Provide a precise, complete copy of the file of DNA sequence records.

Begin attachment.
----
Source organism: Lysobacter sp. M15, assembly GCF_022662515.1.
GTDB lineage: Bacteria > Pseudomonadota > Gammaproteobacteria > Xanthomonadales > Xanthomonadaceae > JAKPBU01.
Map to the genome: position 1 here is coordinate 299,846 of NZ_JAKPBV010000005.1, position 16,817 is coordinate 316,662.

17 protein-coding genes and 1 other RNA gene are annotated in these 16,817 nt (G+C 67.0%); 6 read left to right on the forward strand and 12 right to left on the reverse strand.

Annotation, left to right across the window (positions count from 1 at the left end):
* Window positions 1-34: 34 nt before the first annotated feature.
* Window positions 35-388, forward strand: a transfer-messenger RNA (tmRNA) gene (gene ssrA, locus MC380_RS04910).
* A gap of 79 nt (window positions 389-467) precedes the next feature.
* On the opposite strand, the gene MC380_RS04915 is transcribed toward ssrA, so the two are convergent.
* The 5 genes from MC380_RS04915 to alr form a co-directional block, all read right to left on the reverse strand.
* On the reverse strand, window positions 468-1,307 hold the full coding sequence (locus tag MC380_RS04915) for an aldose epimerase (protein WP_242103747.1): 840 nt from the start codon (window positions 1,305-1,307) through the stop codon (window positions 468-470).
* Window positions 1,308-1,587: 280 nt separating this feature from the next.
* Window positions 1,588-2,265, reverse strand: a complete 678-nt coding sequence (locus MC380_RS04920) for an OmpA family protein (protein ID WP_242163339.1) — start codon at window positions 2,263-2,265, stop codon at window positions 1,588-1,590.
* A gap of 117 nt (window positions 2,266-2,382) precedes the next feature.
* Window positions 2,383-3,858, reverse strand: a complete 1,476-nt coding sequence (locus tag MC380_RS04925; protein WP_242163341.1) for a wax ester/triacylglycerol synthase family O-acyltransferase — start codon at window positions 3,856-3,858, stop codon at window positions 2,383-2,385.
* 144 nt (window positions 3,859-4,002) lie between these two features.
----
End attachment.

Source organism: Lysobacter sp. M15, assembly GCF_022662515.1.
GTDB lineage: Bacteria > Pseudomonadota > Gammaproteobacteria > Xanthomonadales > Xanthomonadaceae > JAKPBU01.
Map to the genome: position 1 here is coordinate 299,846 of NZ_JAKPBV010000005.1, position 16,817 is coordinate 316,662.

17 protein-coding genes and 1 other RNA gene are annotated in these 16,817 nt (G+C 67.0%); 6 read left to right on the forward strand and 12 right to left on the reverse strand.

Annotation, left to right across the window (positions count from 1 at the left end):
* Window positions 1-34: 34 nt before the first annotated feature.
* Window positions 35-388, forward strand: a transfer-messenger RNA (tmRNA) gene (gene ssrA, locus MC380_RS04910).
* A gap of 79 nt (window positions 389-467) precedes the next feature.
* On the opposite strand, the gene MC380_RS04915 is transcribed toward ssrA, so the two are convergent.
* The 5 genes from MC380_RS04915 to alr form a co-directional block, all read right to left on the reverse strand.
* On the reverse strand, window positions 468-1,307 hold the full coding sequence (locus tag MC380_RS04915) for an aldose epimerase (protein WP_242103747.1): 840 nt from the start codon (window positions 1,305-1,307) through the stop codon (window positions 468-470).
* Window positions 1,308-1,587: 280 nt separating this feature from the next.
* Window positions 1,588-2,265, reverse strand: a complete 678-nt coding sequence (locus MC380_RS04920) for an OmpA family protein (protein ID WP_242163339.1) — start codon at window positions 2,263-2,265, stop codon at window positions 1,588-1,590.
* A gap of 117 nt (window positions 2,266-2,382) precedes the next feature.
* Window positions 2,383-3,858, reverse strand: a complete 1,476-nt coding sequence (locus tag MC380_RS04925; protein WP_242163341.1) for a wax ester/triacylglycerol synthase family O-acyltransferase — start codon at window positions 3,856-3,858, stop codon at window positions 2,383-2,385.
* 144 nt (window positions 3,859-4,002) lie between these two features.